Some of the most dedicated health care workers in America never asked for their positions. They certainly didn't ask for long hours, endless tasks and the sort of on-the-job stress that would make most people look for a different occupation. But they still report to work every day. When a spouse or a parent comes down with Alzheimer's disease, quitting isn't much of an option.
The army of 10 million wives, husbands, sons and daughters caring for people with Alzheimer's or another form of dementia rarely gets the recognition they deserve. According to a new report, A Woman's Nation Takes on Alzheimer's, 60 percent of caregivers are women, and a third of those women are caring for a person with Alzheimer's round the clock. And nearly 40 percent say when it comes to caregiving, they don't have a choice.
Although many programs and resources can make their jobs easier, caregivers almost always wait too long to get help, says Beth Kallmyer, senior director of constituent services at the Alzheimer's Association. "Caregiving is not something that you can do on your own," she says. "People who try to do it by themselves get sick."
As soon as Alzheimer's is diagnosed, caregivers need to start considering their options, says Donna Schempp, special projects consultant at the Family Caregiver Alliance. "A lot of people wait until they're in crisis mode," she says, "and that's not a good time to make decisions." Calling a local chapter of the Alzheimer's Association or the association's 24-hour help line — 1-800-272-3900 — is a great place to start. Schempp also recommends reaching out to friends and family who can share some of the load, whether it's taking the patient to a doctor's appointment or making an occasional meal. "If someone offers help, the answer should always be yes," she says. "You need to learn to accept help before you think you need it."
Because every family is different — and so is every case of Alzheimer's — there's no such thing as a typical caregiving situation, says Steven Zarit, a professor of human development at Pennsylvania State University. In interviews with caregivers, Zarit has seen the whole spectrum. Some are so frazzled that they can barely hang on, while others seem to thrive in their new role. What makes the difference?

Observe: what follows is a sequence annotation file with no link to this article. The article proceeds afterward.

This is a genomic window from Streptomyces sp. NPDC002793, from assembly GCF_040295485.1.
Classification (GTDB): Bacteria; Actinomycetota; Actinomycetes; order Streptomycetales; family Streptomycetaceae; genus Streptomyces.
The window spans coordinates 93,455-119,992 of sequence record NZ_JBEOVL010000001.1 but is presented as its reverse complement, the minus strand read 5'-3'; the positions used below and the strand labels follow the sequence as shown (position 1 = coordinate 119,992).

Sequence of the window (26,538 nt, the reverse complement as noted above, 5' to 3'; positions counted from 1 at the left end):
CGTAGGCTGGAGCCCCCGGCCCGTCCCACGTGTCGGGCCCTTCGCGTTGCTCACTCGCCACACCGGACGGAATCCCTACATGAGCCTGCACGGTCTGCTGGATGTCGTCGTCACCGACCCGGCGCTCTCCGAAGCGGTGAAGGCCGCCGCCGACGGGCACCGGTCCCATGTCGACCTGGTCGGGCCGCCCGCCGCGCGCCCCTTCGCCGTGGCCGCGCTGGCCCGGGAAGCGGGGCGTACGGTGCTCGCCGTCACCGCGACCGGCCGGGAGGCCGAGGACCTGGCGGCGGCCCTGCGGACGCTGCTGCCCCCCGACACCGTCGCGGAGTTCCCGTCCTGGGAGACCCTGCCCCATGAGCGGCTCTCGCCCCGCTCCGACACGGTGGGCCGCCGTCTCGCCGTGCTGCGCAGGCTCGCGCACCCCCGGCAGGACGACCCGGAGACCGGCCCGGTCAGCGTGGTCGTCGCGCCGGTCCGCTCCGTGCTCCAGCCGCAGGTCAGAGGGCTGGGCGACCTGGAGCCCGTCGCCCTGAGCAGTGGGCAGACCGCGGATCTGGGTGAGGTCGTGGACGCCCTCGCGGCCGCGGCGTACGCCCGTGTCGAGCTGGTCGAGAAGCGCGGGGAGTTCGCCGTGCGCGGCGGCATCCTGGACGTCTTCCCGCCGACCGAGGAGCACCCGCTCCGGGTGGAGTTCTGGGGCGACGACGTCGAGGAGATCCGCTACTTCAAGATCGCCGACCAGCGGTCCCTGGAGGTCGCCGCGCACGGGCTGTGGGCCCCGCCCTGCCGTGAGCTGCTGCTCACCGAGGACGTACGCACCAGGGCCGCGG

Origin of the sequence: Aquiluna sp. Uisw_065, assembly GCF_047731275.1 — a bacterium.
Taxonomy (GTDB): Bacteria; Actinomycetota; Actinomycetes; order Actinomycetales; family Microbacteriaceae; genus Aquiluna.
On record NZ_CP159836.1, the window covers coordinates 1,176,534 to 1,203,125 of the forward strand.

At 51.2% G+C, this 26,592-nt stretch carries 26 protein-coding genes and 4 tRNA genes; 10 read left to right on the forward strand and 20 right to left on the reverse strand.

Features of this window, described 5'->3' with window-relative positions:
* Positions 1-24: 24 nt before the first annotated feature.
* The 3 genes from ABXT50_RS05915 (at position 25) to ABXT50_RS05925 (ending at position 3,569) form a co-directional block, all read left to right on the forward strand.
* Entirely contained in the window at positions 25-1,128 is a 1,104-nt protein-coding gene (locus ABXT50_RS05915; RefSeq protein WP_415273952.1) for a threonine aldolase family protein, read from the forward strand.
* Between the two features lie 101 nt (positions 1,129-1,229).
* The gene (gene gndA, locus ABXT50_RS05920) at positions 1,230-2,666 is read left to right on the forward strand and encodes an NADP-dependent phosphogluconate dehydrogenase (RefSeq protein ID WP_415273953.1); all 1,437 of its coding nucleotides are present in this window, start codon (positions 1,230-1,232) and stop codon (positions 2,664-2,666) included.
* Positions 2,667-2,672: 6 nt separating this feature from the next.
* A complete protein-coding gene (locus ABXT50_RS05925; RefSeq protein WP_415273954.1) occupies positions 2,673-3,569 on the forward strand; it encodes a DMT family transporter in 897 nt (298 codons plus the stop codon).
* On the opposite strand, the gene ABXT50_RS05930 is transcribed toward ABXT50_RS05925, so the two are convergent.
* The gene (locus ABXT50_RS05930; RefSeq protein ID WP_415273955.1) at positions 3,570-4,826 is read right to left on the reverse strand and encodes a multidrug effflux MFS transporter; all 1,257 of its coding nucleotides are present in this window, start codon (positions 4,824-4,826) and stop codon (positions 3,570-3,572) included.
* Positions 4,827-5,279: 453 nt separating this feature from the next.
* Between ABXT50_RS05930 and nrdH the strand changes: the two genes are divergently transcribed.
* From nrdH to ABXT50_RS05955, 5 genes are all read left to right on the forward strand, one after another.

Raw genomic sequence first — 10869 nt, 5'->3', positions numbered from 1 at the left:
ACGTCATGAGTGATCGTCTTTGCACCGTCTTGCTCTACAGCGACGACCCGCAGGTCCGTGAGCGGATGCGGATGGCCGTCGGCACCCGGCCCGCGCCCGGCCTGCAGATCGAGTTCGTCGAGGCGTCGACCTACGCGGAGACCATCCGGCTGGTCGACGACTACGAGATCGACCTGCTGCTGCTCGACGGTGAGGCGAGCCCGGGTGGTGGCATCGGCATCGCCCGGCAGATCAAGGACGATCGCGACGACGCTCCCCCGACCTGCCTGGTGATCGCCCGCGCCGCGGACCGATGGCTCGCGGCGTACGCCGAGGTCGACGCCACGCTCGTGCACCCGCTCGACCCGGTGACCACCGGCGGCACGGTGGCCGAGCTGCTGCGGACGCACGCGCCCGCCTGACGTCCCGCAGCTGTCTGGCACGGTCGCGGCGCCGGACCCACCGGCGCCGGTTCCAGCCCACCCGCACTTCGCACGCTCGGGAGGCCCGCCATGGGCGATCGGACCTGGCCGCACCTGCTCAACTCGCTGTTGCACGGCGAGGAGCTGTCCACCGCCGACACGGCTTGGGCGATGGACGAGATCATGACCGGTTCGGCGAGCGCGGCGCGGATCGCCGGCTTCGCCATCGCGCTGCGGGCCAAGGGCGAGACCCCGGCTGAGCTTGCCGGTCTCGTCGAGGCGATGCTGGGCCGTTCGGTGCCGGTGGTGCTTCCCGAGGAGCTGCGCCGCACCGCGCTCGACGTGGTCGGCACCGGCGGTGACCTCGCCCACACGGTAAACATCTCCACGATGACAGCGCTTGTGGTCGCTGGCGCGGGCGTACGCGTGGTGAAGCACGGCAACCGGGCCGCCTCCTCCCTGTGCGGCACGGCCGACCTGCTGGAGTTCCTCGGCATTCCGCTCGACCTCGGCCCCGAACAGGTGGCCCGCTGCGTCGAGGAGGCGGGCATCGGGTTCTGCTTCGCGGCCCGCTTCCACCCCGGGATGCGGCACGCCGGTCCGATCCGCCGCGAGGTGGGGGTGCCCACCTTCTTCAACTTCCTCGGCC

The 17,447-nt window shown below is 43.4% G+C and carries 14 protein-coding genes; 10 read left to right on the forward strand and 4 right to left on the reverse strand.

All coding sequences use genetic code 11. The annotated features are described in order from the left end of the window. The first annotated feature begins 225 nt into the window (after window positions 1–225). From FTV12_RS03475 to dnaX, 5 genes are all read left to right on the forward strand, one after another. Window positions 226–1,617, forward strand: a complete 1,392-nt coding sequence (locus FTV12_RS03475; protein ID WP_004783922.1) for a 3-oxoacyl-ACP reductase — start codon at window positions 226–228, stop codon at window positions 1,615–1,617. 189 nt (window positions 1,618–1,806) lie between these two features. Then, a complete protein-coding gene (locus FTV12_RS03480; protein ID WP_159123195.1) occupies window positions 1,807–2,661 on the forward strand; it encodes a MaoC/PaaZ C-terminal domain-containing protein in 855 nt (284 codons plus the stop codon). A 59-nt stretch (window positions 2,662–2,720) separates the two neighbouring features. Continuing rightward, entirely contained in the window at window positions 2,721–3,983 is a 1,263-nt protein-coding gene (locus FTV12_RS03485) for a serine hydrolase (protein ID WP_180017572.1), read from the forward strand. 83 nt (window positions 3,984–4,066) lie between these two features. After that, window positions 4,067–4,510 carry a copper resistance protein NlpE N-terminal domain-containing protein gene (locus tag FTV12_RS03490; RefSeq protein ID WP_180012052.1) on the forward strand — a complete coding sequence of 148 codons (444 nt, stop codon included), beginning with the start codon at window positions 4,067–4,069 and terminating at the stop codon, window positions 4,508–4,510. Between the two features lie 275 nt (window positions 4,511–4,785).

Zarit has found two potential obstacles that are particularly hard on caregivers. The first is family conflict: When siblings or other relatives don't stand behind a caregiver, the job becomes even more difficult and emotionally draining. Behavioral problems are the second major stumbling block. No matter how much support a person has, it's hard to care for someone who wanders the house at night or swears at strangers at the grocery store.
Struggling or not, caregivers can get a much-needed break with the help of adult day care, Zarit says. With more than 4,600 centers across the country, good programs are available. They aren't especially expensive, either. The average cost for eight to 10 hours of care is about $69. (Medicaid or private health insurance may help cover some of this cost.) Caregivers get time for themselves, and patients get a chance to socialize with other people and participate in brain-stimulating activities such as arts and crafts and sing-alongs. Often, patients who attend adult day care programs have fewer behavior problems at home, he says.
Support groups are worth trying, too, Zarit says. The groups, available in almost every community, combat feelings of isolation and loneliness, and they're also a great source of information. (You can search for groups near you at www.alz.org.) "If you want to know who's the best doctor in town or which local agencies actually follow up on requests, go to a support group," Zarit says. Unfortunately, some groups are more helpful than others. "A good group is where people talk about what they've tried and what works for them," he says. "A bad group is where people try to tell you what to do."
Caring for someone with Alzheimer's isn't instinctual, Schempp says. "Caregivers make a lot of mistakes," she says. For example, it takes a while to realize that rational arguments aren't much use. Instead of carefully explaining that it's no longer safe for a patient to cook, caregivers should cover up or remove the controls on the stove, she says. It's a learning process, and people learn faster if they can talk to someone who knows what they're going through.
Chris Woolston is a freelance health writer whose work has appeared in the Los Angeles Times and Reader's Digest.
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